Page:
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Brazilian yields are pricing lower rates for longer

September 21, 2017

After the 3Q17 Inflation Report (see Macro Backdrop), the entire DI futures curve is now below 10%.

With information available until 6:30pm Brasilia time


  • After the 3Q17 Inflation Report (see Macro Backdrop), the entire DI futures curve is now below 10%. The Jan-20 fell 12bps to 8.05%. Breakevens also narrowed as the 2-year fell 5bps to 4.20%. 
  • LatAm FX (-0.38%) posted losses across the board. The BRL depreciated 0.15% to 3.1382/USD and the MXN is trading 0.68% weaker to 17.8909/USD. Andean markets had a late-reaction to Wednesday’s FOMC meeting (CLP: +0.72% to 625.02/USD; COP: 0.83% to 2,916/USD). 
Macro Backdrop


  • Inflation report: low for long. The BCB's Inflation Report for 3Q17 updates forecasts, as usual, showing inflation at 4.3% at the end of 2018 and at 4.2% by 4Q2019 in the active scenario, with interest rate and exchange rate forecasts in line with market expectations (according to the Focus report). In the hybrid scenario, with a constant exchange rate and the interest rate following market expectations, forecasts are at 4.1% for end-2018 and 3.9% for 4Q2019. These forecasts seem to embed above consensus views on administered prices, hence may move down over time. Be that as it may, they are consistent with a gradual end of the easing cycle, in the 7.0% neighborhood by year-end. 
  • In summary, the IR released today shows that the signaling of moderately slower easing in October remains. The forecasts presented by the Copom suggest the Selic rate will reach 7.0% in December and remain at this level for a long period. For now, we maintain our call of Selic at 7.0% at the year-end and staying there in 2018, with a 75bps cut in October meeting, followed by a final 50 bps cut in December. Favorable inflation dynamics suggests the risk to our call is tilted to the downside. We will, as always, monitor events closely, in this particularly fluid and uncertain environment. Full Report
  • IPCA-15 rose 0.11% in September, as year-over-year change slid to 2.56%. The IPCA-15 result in September (0.11%) virtually matched our estimate (0.10%) and the median of market expectations (0.13%). The index rose 0.35% in the previous month and 0.23% in September 2016. Hence, the IPCA-15 is up by 1.90% year-to-date (down substantially from 5.90% in the year-earlier period). The year-over-year change slowed down to 2.56% (from 2.68% in August). According to census bureau IBGE, the year-to-date and year-over-year readings are the lowest for September since 1998. Breaking down by product groups, the largest upward contribution during the month came from transportation (0.22 p.p.), reflecting higher prices for fuels (0.17 p.p.) and airfares (0.06 p.p.). On the opposite end, the largest downward contribution came from food and beverages (-0.23 p.p.), following widespread price cuts.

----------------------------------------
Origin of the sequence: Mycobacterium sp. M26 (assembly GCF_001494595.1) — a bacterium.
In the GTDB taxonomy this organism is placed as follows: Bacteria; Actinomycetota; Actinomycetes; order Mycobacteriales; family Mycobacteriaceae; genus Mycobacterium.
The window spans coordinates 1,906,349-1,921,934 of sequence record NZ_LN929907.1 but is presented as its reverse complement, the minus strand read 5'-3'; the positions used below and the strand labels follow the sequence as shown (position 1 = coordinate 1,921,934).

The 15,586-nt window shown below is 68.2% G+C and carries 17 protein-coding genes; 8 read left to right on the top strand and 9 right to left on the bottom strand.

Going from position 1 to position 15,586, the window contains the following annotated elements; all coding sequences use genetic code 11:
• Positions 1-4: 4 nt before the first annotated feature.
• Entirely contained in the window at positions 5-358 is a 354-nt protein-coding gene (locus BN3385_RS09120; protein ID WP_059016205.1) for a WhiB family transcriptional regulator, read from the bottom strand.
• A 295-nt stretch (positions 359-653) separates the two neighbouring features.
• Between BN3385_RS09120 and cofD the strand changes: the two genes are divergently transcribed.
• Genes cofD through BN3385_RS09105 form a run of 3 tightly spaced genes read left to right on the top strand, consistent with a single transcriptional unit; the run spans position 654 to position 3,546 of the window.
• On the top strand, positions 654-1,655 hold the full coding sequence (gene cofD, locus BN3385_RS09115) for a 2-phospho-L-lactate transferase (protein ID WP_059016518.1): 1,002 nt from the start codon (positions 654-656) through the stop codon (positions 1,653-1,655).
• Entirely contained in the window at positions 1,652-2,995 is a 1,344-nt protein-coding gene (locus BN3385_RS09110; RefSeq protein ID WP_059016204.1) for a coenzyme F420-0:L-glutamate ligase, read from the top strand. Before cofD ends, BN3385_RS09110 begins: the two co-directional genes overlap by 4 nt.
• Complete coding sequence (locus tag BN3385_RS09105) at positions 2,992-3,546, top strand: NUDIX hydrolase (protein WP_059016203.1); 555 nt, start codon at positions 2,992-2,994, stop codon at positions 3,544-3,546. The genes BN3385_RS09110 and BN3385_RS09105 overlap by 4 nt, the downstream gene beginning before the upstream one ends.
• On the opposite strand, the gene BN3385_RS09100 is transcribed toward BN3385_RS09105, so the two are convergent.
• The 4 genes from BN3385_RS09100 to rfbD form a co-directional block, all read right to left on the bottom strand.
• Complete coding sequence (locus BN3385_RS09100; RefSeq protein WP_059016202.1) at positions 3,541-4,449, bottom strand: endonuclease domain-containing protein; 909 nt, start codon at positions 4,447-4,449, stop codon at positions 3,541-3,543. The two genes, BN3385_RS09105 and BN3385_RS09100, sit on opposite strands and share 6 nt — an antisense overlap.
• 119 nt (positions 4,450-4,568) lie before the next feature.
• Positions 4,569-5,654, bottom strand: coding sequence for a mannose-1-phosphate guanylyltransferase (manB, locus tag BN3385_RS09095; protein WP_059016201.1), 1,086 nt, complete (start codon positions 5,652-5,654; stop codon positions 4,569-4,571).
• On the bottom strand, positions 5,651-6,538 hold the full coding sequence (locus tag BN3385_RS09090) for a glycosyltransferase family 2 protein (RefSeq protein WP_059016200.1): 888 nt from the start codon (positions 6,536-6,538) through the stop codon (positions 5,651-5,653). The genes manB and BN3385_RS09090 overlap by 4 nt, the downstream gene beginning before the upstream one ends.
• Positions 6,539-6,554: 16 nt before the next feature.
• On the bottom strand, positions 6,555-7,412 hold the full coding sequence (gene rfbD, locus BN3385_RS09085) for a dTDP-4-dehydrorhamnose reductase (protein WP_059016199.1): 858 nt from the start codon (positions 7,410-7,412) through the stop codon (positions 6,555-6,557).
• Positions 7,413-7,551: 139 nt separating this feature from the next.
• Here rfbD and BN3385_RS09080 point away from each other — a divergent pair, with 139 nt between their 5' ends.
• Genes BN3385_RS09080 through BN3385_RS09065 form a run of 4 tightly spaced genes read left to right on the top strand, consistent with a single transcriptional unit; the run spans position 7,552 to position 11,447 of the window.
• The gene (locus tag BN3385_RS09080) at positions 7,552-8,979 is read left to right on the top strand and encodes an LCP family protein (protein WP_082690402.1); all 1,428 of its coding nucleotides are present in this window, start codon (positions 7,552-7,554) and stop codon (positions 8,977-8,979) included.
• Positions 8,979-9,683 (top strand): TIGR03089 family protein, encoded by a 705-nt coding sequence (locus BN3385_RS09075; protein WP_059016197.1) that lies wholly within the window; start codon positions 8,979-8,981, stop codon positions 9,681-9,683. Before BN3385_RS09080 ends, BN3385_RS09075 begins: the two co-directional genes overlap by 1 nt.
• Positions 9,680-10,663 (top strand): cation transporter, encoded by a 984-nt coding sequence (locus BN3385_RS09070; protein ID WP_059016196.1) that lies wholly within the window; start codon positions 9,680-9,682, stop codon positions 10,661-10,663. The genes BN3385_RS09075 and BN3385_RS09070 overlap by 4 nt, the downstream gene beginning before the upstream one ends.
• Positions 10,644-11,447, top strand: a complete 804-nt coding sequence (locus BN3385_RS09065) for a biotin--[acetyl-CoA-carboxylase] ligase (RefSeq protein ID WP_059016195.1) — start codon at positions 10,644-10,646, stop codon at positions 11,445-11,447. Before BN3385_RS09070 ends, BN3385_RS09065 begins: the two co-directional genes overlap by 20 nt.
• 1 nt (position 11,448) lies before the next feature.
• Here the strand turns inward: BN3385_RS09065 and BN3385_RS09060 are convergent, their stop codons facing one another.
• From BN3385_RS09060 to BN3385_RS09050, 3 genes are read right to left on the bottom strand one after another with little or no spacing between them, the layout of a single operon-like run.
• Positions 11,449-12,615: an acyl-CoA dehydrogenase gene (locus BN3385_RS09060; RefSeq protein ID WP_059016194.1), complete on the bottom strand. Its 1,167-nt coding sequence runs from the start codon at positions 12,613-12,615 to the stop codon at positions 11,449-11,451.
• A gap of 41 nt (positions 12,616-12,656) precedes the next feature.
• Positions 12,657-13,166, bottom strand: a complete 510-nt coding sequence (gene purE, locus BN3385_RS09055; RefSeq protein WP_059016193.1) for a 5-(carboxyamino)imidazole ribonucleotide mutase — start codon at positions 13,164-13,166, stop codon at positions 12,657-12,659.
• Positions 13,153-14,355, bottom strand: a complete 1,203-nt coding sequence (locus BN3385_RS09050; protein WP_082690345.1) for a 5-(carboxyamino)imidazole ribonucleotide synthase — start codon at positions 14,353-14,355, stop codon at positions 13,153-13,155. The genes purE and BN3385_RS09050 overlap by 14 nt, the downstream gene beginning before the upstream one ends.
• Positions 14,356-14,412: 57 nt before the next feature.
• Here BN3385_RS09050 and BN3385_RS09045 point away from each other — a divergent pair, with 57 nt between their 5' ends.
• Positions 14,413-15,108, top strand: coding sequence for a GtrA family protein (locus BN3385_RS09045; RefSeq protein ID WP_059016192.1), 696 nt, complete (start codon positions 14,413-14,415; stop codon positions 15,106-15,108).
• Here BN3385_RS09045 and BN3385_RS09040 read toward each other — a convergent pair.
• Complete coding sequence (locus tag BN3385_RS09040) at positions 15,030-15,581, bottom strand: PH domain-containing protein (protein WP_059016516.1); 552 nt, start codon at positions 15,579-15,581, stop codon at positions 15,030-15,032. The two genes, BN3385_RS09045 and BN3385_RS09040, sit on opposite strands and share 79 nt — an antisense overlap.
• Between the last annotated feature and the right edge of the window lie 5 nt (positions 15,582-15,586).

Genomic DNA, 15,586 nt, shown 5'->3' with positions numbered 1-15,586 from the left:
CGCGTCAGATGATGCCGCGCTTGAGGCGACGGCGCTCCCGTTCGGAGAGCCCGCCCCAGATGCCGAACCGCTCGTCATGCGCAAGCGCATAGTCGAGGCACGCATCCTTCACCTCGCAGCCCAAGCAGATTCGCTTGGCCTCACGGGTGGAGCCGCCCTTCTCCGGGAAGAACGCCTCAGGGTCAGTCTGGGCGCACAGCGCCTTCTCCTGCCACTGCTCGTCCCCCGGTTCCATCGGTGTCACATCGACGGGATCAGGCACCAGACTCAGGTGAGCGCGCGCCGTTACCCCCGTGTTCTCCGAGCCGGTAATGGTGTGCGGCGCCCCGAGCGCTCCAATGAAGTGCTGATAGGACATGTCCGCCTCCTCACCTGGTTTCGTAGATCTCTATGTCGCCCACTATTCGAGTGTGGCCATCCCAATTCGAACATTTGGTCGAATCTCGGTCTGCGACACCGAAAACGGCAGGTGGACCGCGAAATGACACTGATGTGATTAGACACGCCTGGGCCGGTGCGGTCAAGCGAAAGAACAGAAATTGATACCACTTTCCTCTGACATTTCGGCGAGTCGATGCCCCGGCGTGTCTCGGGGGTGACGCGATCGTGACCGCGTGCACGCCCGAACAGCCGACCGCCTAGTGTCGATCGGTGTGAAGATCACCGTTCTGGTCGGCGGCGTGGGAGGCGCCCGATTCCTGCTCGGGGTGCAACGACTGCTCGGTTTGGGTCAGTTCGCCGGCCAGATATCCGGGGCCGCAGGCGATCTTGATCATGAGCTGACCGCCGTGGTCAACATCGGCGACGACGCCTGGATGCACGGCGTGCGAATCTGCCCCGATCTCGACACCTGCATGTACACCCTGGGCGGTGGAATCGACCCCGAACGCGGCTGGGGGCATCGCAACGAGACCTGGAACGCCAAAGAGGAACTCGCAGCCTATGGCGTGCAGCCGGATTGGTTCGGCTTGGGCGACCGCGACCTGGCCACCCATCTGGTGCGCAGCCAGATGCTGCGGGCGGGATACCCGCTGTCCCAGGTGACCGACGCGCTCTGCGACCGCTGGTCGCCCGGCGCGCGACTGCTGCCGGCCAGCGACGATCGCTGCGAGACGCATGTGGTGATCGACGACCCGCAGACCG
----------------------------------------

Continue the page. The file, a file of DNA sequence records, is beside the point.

• Based on the IPCA-15 report and other current information, our preliminary forecast for the headline IPCA in September is 0.10%, keeping the year-over-year change virtually unchanged at 2.5%. As in August, the largest upward contribution to the IPCA will come from the transportation group, still reflecting higher prices for fuels and airfares. On the other hand, the food group – posting negative change for a fifth consecutive month - will exert the most downward pressure on monthly inflation. Full Report
  • Job creation came in lower-than-expected in August. CAGED formal job creation came in at 35k in August, below our estimate (90k) and market expectations (54k). According to our traditional seasonal adjustment approach, 24.2k jobs were closed, taking the 3-month moving average to -6k (from +1k). However, different seasonal adjustment methodologies may print other results as the current formal job creation approaches an inflection point in the time series. Job closings have been moderating, in line with a gradual economic recovery. We continue to expect the economic recovery should begin impacting the formal labor market positively.
  • Temer’s request to suspend charges pressed against him by former Federal Prosecutor was rejected by the Supreme Court. Ten ministers (out of eleven) voted to not suspend the charges until the revision of evidence contained in the plea bargain deal grounding the President’s accusation. So, Mr. Temer’s accusation will now move to the Lower House. 
  • BCB placed the full offering of 12,000 FX swaps. After closing, the central bank announced another rollover auction of up to 12,000 contracts (USD 600 million) on September 22.